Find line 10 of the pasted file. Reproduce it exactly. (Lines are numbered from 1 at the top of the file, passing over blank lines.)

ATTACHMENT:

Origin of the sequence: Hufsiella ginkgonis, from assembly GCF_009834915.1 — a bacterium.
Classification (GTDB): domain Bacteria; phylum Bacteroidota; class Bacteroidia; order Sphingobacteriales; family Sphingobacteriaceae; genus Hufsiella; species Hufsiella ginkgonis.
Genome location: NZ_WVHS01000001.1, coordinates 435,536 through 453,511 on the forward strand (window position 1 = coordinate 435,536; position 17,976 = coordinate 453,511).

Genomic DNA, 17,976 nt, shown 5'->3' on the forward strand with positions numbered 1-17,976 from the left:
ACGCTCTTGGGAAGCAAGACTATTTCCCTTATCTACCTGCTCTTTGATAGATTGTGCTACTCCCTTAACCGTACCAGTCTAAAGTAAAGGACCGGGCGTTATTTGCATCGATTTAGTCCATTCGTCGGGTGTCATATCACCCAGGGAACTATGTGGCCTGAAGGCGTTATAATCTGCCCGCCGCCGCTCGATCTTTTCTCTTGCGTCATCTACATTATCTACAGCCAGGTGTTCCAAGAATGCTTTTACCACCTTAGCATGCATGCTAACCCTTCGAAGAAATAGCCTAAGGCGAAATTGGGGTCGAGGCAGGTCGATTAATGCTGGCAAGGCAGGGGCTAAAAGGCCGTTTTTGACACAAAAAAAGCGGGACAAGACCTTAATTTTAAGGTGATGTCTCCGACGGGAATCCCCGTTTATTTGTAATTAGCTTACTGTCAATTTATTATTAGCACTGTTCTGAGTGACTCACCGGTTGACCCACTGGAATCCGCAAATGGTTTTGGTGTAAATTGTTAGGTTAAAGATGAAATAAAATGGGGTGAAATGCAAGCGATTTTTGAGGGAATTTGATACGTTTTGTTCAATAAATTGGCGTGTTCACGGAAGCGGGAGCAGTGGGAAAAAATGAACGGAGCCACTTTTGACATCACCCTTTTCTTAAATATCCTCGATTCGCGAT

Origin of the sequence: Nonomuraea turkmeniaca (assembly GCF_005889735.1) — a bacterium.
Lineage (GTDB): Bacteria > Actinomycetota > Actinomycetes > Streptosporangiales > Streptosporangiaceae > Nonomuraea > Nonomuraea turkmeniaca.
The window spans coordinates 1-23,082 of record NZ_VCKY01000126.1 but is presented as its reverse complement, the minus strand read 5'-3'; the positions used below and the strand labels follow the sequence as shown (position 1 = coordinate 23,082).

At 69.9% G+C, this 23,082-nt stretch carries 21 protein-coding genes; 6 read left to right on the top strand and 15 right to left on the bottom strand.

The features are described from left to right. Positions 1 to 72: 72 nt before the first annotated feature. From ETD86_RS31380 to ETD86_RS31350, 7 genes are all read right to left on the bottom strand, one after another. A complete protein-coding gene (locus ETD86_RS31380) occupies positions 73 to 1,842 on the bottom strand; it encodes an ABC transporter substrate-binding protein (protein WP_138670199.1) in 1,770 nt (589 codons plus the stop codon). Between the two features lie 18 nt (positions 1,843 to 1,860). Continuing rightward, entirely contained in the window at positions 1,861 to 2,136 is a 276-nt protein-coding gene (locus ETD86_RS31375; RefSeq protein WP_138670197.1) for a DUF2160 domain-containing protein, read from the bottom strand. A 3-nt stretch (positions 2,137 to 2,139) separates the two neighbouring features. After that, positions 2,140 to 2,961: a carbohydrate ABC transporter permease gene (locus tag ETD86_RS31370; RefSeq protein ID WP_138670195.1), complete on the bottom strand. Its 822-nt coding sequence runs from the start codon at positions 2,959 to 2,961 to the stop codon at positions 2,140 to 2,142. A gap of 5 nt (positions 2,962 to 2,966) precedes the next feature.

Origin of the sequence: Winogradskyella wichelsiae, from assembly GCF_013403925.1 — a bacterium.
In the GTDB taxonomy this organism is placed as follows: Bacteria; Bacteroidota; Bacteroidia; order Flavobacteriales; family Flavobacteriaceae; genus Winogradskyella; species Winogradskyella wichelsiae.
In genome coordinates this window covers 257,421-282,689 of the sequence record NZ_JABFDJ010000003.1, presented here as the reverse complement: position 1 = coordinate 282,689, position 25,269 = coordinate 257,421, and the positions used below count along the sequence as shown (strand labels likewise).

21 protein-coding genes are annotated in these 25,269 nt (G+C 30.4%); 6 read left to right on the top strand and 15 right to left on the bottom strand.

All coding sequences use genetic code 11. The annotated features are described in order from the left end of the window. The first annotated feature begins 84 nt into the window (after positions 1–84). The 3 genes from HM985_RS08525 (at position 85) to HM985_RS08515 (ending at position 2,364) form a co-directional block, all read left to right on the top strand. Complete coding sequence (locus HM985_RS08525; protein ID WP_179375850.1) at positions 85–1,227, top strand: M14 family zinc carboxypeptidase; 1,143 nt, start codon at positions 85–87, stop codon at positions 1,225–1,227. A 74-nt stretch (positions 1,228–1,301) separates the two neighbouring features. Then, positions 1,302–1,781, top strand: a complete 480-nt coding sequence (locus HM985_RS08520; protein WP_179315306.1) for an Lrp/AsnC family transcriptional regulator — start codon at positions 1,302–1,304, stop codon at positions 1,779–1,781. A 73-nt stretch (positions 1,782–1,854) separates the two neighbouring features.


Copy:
The features are described from left to right. Positions 1 to 72: 72 nt before the first annotated feature. From ETD86_RS31380 to ETD86_RS31350, 7 genes are all read right to left on the bottom strand, one after another. A complete protein-coding gene (locus ETD86_RS31380) occupies positions 73 to 1,842 on the bottom strand; it encodes an ABC transporter substrate-binding protein (protein WP_138670199.1) in 1,770 nt (589 codons plus the stop codon). Between the two features lie 18 nt (positions 1,843 to 1,860). Continuing rightward, entirely contained in the window at positions 1,861 to 2,136 is a 276-nt protein-coding gene (locus ETD86_RS31375; RefSeq protein WP_138670197.1) for a DUF2160 domain-containing protein, read from the bottom strand. A 3-nt stretch (positions 2,137 to 2,139) separates the two neighbouring features. After that, positions 2,140 to 2,961: a carbohydrate ABC transporter permease gene (locus tag ETD86_RS31370; RefSeq protein ID WP_138670195.1), complete on the bottom strand. Its 822-nt coding sequence runs from the start codon at positions 2,959 to 2,961 to the stop codon at positions 2,140 to 2,142. A gap of 5 nt (positions 2,962 to 2,966) precedes the next feature.